Investigators discovered that Arvind Joshi was trading in shares during office hours. Records showed that he frequently traveled abroad, using black money and deposited the TA/DA he received in his personal account. The expenses of their children studying in US Universities were financed through Hawala, claimed an investigating officer of Lokayukta. Arvind also bought Rs 1.5 crore life insurance cover in his son’s name from the account of ETIOS, a company owned by the latter, which was not making any profits.
In 2010 Arvind Joshi was the Principal Secretary of the Water Resources department while his wife was the administrative head of the Women and Child Development department. Both the departments were flushed with funds, including huge aids received from foreign agencies. Their 78 bank accounts were frozen and properties attached while a notice for recovery of Rs 135 crore by way of income tax was slapped on them in 2012. Their assets were 4,000 per cent more than what they earned as salary together, claim investigators.
In July 2014 their services were terminated by the Union government on the recommendation of the State on the basis of the inquiry report submitted by retired IAS officer Nirmala Buch. The Joshis did not appear before the court and non-bailable warrants were issued against them. The police raided their possible hideouts and an alert was sounded at all international airports lest they try to flee the country.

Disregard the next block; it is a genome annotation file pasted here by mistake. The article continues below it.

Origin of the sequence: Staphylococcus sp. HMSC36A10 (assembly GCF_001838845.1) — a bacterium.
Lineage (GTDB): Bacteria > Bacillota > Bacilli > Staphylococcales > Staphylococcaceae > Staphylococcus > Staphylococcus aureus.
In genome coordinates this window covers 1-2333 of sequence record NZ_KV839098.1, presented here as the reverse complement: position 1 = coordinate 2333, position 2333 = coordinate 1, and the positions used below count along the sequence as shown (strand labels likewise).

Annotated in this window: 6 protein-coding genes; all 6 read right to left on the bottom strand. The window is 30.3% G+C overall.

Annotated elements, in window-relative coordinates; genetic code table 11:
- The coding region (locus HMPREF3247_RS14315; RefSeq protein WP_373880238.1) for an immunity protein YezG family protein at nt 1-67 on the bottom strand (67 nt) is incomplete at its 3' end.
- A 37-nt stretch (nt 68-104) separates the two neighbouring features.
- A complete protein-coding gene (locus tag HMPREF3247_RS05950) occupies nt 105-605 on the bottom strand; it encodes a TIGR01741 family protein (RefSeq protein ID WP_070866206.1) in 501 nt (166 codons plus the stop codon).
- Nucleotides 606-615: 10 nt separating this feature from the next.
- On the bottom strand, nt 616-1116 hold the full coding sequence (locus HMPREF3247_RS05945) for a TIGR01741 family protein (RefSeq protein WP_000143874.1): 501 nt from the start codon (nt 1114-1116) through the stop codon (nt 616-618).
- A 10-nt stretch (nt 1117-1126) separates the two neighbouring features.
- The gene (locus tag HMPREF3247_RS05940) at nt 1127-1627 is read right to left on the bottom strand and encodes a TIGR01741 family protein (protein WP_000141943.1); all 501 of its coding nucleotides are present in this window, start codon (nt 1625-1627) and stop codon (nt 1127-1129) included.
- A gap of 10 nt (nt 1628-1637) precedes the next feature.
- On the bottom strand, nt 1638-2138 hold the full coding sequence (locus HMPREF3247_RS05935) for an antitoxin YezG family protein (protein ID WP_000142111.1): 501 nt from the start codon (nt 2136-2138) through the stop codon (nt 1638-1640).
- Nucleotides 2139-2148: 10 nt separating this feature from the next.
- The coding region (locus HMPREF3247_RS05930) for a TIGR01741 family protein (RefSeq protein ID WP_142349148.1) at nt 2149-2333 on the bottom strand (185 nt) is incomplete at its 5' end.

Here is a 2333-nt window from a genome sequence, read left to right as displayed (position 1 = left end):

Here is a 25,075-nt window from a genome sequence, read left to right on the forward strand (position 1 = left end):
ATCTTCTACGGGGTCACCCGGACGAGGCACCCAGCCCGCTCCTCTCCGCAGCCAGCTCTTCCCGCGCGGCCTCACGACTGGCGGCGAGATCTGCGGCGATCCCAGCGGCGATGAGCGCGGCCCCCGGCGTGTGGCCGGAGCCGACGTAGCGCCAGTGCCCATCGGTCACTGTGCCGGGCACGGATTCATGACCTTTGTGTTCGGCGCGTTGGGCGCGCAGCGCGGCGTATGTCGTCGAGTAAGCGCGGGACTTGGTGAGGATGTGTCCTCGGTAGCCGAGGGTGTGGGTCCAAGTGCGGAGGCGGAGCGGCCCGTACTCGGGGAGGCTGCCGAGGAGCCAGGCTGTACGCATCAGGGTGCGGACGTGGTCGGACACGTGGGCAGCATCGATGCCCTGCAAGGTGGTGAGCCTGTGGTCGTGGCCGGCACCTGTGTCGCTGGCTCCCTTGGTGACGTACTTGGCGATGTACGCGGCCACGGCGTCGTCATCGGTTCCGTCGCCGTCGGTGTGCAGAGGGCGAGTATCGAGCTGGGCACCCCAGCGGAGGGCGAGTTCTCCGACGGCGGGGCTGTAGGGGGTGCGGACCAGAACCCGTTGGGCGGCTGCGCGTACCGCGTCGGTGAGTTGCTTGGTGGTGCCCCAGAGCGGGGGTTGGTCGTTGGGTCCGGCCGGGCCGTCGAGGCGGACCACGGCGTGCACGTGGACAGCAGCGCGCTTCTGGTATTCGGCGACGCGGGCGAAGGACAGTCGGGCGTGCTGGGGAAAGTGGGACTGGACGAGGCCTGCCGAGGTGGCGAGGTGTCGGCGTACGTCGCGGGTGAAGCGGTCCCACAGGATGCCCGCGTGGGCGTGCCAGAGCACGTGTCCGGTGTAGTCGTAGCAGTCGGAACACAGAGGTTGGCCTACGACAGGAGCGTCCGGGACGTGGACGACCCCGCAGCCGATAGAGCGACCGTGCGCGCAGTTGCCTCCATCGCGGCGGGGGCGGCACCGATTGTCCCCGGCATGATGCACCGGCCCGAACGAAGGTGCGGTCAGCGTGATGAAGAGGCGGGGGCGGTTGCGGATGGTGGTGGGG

Tinu Joshi pleaded that her case should be dealt with separately and that she should not be held guilty for any acts of omission or commission or possession of any asset by her husband. She had nothing to do with the share trading and investments made by her husband in her name, she pleaded. The investigators are far from convinced.
They were perfect foils. Arvind was affable, social and outgoing while Tinu was aloof and stiff, recall their colleagues. Fellow IAS officers point out that Arvind Joshi could not have prospered without the patronage of the political leadership, which kept him posted in the same department for five years.
While Tinu was a deputy secretary in the PMO in 1988-89, her husband was a joint secretary in defence ministry during the 1999 Kargil war. It was around that time that a major deal for purchase of light helicopters was signed and he is believed to have made his millions during the period.
The couple maintained a lavish lifestyle. From the crockery at their home to their pleasure trips abroad, there was no shortage of money. Receipts of expensive hotel visits were seized from their house. "Every other day, they hosted parties at their place where imported liquor flowed like water", recalls a retired IAS officer, who lived a few houses away from them.
There was a time when people seeking favours would frequently visit the couple. But after the raid in 2010 nobody is even willing to acknowledge their acquaintance, leave alone association, quips a senior bureaucrat in Bhopal.